Prospective Costs Orders in estate litigation
A legal right is only as good as a rights-holder has money to enforce it. So, for example, a patentee with a good patent has no remedy if he or she lacks the moneys to sue a well-resourced defendant.
In trust litigation, a poorly-resourced beneficiary can ask the court for a “Beddoe Order”, but Beddoe Orders are extremely hard to get and, for most practical purposes, they can be disregarded as a source of litigation funding.
That leaves a “Prospective Costs Order” or – as I will call such orders in this article – a “PCO”. These orders can be made in trust litigation.
In Hiliau & Another v Tu’ilotolava  NZHC 2286 (31.8.18), Andrew AJ has held that PCOs extend to litigation about estates too. That is a sensible extension of the principles that underlie PCOs. However, the hurdles that exist in obtaining a PCO are daunting.
In the Hiliau case, a woman made a number of wills. The plaintiffs were appointed executors of her final will and they applied for probate of it.
The defendants opposed the application, saying they were appointed executors of a previous will and that the deceased had lacked testamentary capacity, or alternatively was unduly influenced when she made her final will.
In general, the court will not make PCOs in “hostile” litigation. A litigant who fights and loses should expect to pay his or her own costs and part of the other side’s costs.
In the Hiliau case, the applicants said they should get a PCO because they were “independent … professional executor/trustees with no personal financial interests in the estate”, and that they were “neutral and independent”. Andrew AJ held that “the dominant nature of their claims” was hostile and he made a preliminary assessment of their claims, saying they were unlikely to succeed in showing either lack of testamentary capacity or undue influence.
He said that, while the applicants “may have no direct financial interest in the estate, they are not … truly independent, neutral parties”. “This is essentially a family dispute where the [applicants], with close personal ties to the deceased, claim that they are carrying out the wishes of the deceased.” (para )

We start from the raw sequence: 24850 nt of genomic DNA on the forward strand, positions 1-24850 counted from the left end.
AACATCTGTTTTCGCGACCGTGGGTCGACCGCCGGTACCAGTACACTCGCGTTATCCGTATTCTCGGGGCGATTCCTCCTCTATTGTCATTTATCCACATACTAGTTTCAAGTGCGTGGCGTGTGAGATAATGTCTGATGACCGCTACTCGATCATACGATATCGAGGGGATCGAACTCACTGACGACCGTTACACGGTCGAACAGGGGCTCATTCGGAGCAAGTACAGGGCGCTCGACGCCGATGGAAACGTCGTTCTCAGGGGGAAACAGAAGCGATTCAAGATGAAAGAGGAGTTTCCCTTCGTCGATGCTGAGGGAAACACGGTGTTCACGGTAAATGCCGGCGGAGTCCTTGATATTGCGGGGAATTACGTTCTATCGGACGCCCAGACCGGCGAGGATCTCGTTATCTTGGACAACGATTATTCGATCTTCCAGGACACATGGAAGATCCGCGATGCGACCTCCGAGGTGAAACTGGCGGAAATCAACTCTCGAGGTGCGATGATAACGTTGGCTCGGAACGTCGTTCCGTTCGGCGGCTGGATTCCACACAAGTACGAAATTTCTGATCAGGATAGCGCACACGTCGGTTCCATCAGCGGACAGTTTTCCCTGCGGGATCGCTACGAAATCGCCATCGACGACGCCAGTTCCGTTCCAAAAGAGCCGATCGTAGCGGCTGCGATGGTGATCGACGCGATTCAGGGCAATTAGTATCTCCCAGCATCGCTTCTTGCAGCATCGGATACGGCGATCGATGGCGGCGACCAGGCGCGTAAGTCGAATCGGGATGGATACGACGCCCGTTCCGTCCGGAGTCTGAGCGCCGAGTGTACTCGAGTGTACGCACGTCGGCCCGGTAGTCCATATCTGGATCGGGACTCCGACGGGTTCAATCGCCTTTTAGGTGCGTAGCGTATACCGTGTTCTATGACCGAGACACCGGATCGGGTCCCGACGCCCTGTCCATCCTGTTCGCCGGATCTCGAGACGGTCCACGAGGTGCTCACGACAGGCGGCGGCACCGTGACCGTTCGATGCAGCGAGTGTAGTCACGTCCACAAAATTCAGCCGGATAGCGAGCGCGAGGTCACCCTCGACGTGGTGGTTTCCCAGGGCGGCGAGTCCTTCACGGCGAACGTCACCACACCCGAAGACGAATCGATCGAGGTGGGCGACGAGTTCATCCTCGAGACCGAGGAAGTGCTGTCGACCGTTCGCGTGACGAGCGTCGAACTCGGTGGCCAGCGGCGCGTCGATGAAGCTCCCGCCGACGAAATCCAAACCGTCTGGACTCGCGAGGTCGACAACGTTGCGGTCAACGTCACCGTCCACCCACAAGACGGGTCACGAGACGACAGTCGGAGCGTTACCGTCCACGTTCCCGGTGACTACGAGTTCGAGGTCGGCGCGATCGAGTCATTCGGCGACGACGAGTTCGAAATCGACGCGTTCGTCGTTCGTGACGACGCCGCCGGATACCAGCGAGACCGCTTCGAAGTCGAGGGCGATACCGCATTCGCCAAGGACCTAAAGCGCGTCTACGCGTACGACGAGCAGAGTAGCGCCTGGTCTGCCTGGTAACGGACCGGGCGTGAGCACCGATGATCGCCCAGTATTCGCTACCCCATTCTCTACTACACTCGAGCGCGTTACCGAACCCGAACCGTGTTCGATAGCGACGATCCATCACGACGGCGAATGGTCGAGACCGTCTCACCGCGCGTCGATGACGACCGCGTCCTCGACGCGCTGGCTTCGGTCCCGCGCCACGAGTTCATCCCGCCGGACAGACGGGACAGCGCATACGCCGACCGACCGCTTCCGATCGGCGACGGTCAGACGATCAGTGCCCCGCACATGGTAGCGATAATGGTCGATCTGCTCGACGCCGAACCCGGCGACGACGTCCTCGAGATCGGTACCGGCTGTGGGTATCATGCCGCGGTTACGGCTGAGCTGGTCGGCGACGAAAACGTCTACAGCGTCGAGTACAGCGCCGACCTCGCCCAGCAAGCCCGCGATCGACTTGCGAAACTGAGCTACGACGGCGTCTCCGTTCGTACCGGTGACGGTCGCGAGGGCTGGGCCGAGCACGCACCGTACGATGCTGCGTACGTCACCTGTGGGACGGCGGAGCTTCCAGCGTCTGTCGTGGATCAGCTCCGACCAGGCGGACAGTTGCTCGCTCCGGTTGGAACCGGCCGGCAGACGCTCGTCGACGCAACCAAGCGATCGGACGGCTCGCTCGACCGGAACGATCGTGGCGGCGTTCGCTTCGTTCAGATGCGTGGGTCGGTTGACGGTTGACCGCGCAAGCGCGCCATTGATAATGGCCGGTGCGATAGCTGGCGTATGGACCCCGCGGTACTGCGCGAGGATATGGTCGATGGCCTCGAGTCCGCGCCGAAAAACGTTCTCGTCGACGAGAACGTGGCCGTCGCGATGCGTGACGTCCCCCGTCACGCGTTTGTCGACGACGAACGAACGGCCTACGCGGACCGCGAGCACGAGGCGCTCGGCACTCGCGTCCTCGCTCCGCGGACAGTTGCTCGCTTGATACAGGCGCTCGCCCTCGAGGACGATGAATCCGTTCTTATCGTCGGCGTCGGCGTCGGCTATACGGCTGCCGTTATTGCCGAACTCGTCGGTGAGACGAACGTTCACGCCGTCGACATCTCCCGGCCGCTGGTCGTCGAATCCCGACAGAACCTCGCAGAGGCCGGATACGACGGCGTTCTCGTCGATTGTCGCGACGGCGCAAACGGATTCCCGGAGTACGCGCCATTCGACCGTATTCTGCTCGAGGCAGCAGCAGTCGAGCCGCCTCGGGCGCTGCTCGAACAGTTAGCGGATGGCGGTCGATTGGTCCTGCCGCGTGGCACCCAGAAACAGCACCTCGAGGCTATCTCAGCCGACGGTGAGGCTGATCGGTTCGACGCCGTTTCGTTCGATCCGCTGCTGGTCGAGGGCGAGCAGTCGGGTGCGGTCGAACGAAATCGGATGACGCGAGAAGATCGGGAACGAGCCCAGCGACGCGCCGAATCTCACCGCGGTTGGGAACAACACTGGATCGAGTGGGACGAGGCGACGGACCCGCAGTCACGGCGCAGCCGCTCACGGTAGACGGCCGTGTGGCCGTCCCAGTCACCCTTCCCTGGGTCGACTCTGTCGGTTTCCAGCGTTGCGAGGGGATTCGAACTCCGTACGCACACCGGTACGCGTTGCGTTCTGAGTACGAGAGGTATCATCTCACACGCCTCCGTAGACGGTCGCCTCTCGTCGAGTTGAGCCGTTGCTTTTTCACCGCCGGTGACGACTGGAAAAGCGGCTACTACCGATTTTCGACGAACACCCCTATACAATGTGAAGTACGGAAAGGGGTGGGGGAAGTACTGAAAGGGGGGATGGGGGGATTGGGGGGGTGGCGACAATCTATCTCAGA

Even though his Honour accepted that the applicants had “no improper motive” and that they sought to defend the proceedings “out of genuine concern”, he nevertheless held the litigation should be characterised as “hostile”.
A lesson that can be taken from this case is that a PCO is conditional on “the Court [being] satisfied that the Judge at the trial could properly exercise his or her discretion only by ordering that the applicants’ costs be paid out of a trust estate”. (para )
This is a very high hurdle and few litigants will reach it.
The procedures that the English gave to their colonies for solving legal disputes have proven in the 21st century to be financially unworkable for most people. It has led throughout the common law world to an explosive growth of what are now called “self-represented litigants”, i.e. people who can’t afford to pay a lawyer to represent them.
Judges don’t like this development, as it makes their work more complicated and difficult, but these difficulties will persist so long as our current methods of resolving civil disputes remain unchanged.
The advent of the computer has led to two major trends. First, most disputes – even small ones – are buried in a mass of computer-generated documentation, all of which has to be considered in detail. Second, the current practice of making every judicial decision available for consideration means that the law is more complex and the task of researching it is more expensive.
In the civil law system, a judge will determine what lines of evidence are to be examined, but in the common law system of justice, that is left to the parties’ lawyers. As the lawyers can be sued for negligence if they have omitted some relevant research or submission, they will naturally be inclined to plead more claims and produce more evidence than might be needed.
Beddoe Orders and PCOs are generally too hard to obtain, leaving many people who are involved in trusts and estates litigation with little alternative except to represent themselves. And if they go down the path of self-representation, they will be hugely disadvantaged.
At a Bar Association Conference a few years ago, it was said that the legal costs in the civil law system were about half the costs that New Zealand litigants would be likely to incur. That sounds very promising. But it was said that the reduction in costs for litigants was achieved at the cost of appointing twice as many judges as the common law system typically requires.
The cost of more judges will be resisted by politicians as an unnecessary expense, and it must be assumed that their opposition will prevail.
That leaves the need for changes to existing procedures.
Before his retirement, Justice Alan McKenzie seemed to have been given a specialist role with estates. He adopted sensible, practical and efficient procedures that simplified disputes and made them much cheaper to resolve. Another path that the Government might consider is to engage him as a consultant to devise simplified procedures for the resolution of many typical disputes.